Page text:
- Perhaps instead of discouraging (young) people from putting potentially damaging photos and statuses online, we should be encouraging people to put all the positive things about themselves online – to give the best impression to future employers!
- It’s also difficult to enforce rules around social media when an organisation does not have a social media policy or it is not circulated.
- I believe that social media policies should be set by policy makers who understand and use social media, and aware of its risks and benefits. Many people are quite closed due to its risks and cannot see its benefits.
The conversation touched on many topics about how to educate staff and the legal implications of social media misuse. To end the conversation, I put my hand up and said that it’s so important to remember the positives of social media. That it can be used to get important messages to staff in times of crisis. That it allows people to connect when they otherwise may be housebound. That brands are really connecting with customers via social media.That it gives bloggers like me a voice. And I am going to the UK to speak at a conference and for work experience, and then to the US, all because I blog. That rocks.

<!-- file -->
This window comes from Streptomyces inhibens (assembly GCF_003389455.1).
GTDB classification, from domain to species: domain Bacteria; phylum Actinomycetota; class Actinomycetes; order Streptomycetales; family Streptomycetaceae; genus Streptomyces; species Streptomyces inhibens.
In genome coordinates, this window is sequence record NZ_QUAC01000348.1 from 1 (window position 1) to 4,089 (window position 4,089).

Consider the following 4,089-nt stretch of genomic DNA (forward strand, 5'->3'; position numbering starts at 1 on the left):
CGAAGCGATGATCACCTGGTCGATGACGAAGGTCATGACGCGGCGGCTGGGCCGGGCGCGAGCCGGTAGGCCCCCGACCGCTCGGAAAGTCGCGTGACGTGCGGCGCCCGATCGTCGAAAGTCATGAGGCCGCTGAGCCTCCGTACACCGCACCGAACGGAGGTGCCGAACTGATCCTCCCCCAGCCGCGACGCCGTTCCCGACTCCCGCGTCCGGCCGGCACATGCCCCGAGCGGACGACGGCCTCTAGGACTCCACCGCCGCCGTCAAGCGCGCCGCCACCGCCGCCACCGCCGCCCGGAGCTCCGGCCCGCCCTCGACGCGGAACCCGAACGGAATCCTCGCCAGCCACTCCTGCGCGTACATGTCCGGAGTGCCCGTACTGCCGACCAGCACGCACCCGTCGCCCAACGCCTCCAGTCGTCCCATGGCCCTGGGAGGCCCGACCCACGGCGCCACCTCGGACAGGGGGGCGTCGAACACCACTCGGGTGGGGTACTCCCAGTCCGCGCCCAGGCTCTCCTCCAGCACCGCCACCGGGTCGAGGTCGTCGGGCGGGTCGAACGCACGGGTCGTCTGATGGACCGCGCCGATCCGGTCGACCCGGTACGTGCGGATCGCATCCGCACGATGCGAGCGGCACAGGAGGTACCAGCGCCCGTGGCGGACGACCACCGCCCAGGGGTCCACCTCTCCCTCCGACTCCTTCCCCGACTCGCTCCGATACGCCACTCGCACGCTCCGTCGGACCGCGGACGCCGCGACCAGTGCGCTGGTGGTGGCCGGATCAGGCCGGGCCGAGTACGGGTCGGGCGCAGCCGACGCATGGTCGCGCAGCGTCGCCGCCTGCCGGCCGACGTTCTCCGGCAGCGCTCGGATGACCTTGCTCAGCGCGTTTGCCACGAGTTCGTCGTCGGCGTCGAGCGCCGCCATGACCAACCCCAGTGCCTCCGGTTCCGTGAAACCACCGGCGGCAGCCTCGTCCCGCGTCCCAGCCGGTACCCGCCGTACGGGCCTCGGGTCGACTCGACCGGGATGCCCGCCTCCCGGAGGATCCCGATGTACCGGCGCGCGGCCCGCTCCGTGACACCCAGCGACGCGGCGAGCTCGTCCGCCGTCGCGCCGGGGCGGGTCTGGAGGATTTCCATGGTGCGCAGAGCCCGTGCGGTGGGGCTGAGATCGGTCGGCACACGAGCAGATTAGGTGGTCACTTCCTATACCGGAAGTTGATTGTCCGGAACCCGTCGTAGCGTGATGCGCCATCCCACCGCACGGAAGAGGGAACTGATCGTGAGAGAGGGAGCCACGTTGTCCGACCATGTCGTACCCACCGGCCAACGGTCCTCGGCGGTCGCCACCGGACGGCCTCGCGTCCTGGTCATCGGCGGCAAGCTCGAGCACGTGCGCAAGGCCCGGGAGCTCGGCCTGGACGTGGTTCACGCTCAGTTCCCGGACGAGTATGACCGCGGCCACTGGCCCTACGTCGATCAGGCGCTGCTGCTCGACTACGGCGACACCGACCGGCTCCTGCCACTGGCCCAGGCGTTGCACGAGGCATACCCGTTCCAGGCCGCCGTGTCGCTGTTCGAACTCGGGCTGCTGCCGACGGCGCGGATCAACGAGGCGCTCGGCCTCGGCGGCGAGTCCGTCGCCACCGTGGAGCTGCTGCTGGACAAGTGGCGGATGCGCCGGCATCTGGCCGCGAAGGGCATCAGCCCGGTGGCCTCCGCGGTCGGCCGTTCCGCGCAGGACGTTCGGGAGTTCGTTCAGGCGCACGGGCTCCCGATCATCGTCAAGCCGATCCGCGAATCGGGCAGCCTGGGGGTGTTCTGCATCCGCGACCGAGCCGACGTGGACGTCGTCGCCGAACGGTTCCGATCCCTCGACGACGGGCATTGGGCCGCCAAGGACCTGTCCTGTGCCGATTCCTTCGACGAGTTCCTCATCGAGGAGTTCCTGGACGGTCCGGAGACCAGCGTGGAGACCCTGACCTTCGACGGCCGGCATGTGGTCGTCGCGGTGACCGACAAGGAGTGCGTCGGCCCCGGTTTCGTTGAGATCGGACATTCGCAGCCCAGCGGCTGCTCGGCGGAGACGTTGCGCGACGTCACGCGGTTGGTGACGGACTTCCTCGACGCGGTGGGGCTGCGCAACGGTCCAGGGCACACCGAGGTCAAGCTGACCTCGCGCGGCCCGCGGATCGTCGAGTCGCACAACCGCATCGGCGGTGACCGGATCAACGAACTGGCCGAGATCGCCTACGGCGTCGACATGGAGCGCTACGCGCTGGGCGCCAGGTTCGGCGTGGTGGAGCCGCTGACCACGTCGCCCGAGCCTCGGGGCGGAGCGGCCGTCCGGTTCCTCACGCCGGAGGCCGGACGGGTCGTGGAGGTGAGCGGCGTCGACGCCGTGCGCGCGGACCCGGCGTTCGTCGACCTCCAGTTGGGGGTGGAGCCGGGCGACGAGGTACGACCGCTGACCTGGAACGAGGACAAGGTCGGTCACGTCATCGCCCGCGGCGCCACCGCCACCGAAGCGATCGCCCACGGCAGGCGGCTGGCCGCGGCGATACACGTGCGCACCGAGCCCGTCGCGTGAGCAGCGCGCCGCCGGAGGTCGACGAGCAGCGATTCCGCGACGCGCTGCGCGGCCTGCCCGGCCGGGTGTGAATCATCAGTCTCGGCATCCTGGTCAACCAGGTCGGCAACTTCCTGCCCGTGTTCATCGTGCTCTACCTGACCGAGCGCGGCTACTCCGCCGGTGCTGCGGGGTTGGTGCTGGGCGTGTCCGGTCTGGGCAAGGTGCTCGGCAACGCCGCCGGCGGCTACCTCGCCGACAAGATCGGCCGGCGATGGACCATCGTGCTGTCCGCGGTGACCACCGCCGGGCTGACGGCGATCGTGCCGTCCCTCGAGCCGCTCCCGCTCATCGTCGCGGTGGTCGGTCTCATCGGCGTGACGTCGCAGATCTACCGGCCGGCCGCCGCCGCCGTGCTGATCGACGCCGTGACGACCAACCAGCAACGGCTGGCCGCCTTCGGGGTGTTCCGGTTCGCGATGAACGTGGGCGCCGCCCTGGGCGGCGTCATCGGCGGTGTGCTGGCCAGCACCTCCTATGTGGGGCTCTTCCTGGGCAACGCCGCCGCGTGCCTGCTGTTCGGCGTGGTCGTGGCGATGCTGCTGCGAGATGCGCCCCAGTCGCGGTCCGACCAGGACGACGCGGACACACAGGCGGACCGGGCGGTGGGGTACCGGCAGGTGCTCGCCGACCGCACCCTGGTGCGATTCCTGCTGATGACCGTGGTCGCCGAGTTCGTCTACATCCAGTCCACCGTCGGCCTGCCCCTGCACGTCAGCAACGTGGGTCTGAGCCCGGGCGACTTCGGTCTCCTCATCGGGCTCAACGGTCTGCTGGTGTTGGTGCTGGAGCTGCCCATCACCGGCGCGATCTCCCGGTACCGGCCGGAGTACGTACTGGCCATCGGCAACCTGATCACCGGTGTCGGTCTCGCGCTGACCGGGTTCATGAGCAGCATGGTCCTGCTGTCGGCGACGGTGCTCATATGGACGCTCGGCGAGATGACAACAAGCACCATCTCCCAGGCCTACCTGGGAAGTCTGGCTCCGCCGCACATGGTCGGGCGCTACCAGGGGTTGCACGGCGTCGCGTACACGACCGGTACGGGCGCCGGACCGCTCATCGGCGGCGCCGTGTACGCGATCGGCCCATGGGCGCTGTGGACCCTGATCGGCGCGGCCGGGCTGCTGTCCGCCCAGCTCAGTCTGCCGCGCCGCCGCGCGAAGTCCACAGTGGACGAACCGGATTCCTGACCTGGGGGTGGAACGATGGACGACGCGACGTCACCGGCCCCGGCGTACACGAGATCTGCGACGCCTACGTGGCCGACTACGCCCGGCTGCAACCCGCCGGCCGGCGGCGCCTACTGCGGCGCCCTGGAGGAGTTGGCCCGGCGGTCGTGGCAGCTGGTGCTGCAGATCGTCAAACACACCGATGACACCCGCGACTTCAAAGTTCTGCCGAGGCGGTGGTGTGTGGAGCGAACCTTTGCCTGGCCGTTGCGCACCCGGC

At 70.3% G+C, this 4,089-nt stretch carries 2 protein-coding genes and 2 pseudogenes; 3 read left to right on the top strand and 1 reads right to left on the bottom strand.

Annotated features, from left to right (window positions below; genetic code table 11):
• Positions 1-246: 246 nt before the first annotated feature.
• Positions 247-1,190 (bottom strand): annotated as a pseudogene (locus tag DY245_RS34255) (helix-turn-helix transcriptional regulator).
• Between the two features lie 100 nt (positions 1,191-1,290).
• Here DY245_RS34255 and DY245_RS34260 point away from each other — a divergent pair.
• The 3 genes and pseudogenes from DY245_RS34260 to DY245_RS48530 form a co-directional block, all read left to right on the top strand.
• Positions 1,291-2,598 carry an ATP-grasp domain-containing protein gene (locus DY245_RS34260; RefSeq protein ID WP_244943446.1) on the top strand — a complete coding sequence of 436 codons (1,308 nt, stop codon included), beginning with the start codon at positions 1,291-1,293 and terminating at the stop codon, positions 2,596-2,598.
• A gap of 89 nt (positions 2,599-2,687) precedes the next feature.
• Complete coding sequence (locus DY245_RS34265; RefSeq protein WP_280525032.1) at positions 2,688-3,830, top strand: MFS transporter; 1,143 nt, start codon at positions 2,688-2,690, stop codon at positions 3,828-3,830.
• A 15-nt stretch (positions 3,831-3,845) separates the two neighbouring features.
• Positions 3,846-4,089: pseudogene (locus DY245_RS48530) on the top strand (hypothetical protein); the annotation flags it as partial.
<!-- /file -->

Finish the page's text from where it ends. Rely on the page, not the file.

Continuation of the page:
I’d like to thank the Australian Public Service Commission for asking me to be a part of this event. It really made me think about the way social media is perceived, and the ways conservative organisations are approaching it – for the best. I’d also like to thank the Digital Parents and Bloggers BBQ teams for having me, despite not being a parent. I made a joke that I thought about having a baby just to get a product at the BBQ!
To end, I’ll leave you with this tweet (via About a Bugg) of a quote by Nikki Parkinson from Styling You. I think it applies to everyone’s use of social media. Bloggers, Facebookers, Tweeters and organisations that are using social media:
“The whole reason your blog is successful is you”.